Except for a fistful of Trotskyists, all those attending the rally in Lafayette Park last weekend were complaining of the financial cost of the war and implying that the problems of the Middle East were none of their concern. I found myself reacting badly to the moral complacency of this. Given the history and extent of US engagement in the region, some regard for it seems obligatory for American citizens. However ill it may sound proceeding from the lips of George Bush, internationalism has a clear advantage over the language of America First.
But there is also a passage that might have served as dire council to the George W. camp in 2002, whose words Hitchens ought to have shouted into a few ears, while he had them:
Iraq is neither ethnically nor politically homogenous. If its infrastructure and psyche are badly torn, it has the recognised potential of becoming another Lebanon, with Sunni, Shia and Kurd making up for lost time. As with Lebanon also, neighbouring countries might interest themselves in the turmoil…Iran would be unlikely to resist the chance to break the stalemate of 1988.
One marked aspect of Hitchens’s writing — pronounced enough in later life but particularly evident here — was his Freudianism, which he used as a tool of both literary and political insight. Why did Wodehouse acknowledge no debt to Wilde? Hitchens proffers a theory that he might have “repressed” The Importance of Being Earnest because a joke about the rupee touched on a trauma concerning family finances invested in India (a bit of a stretch). Predatory transvestite J. Edgar Hoover, meanwhile, is introduced by allegory with a Prussian colonel in Buchan’s Greenmantle, whose furtive interest in “soft lacy things” was “the compliment to his bluff brutality”. Blatant, Hitchens held, was better than latent.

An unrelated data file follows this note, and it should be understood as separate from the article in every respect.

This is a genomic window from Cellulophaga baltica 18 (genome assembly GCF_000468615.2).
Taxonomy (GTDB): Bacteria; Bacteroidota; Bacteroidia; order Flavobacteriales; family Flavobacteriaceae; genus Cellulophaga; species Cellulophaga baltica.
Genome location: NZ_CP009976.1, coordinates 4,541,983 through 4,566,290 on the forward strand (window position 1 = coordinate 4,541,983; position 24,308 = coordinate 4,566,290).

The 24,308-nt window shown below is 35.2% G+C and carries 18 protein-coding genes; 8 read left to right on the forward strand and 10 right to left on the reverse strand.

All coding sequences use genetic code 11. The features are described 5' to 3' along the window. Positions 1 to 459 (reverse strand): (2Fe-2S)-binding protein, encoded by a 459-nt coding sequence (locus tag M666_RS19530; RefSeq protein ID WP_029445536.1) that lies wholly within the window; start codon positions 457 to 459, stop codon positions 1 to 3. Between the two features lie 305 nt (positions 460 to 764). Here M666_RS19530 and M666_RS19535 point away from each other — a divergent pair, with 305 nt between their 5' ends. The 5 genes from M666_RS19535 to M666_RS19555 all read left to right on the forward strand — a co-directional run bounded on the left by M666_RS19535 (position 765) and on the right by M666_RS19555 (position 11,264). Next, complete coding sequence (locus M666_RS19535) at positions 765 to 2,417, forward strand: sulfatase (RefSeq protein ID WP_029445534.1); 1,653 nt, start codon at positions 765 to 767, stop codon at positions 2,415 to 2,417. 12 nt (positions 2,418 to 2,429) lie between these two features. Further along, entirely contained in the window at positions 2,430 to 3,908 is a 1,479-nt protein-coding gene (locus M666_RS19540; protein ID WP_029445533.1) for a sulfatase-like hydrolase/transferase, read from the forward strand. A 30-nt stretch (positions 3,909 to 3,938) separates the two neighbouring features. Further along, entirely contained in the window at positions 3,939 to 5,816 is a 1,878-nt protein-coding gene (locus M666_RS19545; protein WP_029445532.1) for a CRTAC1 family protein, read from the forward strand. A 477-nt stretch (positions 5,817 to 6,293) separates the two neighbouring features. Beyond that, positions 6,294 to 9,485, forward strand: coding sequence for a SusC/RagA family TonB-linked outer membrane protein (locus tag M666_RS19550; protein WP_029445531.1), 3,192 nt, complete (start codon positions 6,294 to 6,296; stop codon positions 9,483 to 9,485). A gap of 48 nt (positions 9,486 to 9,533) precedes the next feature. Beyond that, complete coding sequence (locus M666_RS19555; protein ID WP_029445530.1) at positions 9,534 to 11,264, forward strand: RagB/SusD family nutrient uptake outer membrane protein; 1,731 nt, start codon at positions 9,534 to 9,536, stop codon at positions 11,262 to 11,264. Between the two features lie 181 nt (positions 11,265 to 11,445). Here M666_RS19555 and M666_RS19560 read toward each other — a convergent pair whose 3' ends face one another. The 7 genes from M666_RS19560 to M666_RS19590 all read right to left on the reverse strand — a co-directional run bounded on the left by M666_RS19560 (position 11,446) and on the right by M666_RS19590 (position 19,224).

Hitchens had begun studying the US far right before there were many kudos to be gained for it
The other looming influence was Marx, a critical model Hitchens couldn’t bear to hear, or read, misrepresented. Submitted in evidence that Harold Wilson was a false and mediocre schmuck is a lame joke the PM once made about not having got past the footnote on page two of Das Kapital (there is no such footnote). Isaiah Berlin, who in 1967 gave a lecture on Marx at the Oxford Union which Hitchens had helped organise on behalf of the Labour Club, is marked down for “persistent misreading” of the cherished texts. The damning setup for Berlin’s too-protean liberal life is his warm relations with William and McGeorge Bundy — thinkers behind the American escalation in Vietnam.
Also in evidence is Hitchens’s unencumbered commitment to free speech. The most obvious example is “The Salman Rushdie Acid Test” (1994), itself a follow up to an earlier LRB essay, “Siding With Rushdie” (1989, collected in For the Sake of Argument). It was in these articles that Hitchens castigated establishment figures and postmodern cynics — “official and unofficial point missers” — who failed to take a stand against Ayatollah Khomeini’s attempt to hire assassins to kill the author of The Satanic Verses. (It was in these articles, too, that LRB critic David Runciman, writing in 2010, scented signs of the post-2002 unsafety: was not Hitchens’s stand a “dry run” for his response to 9/11?)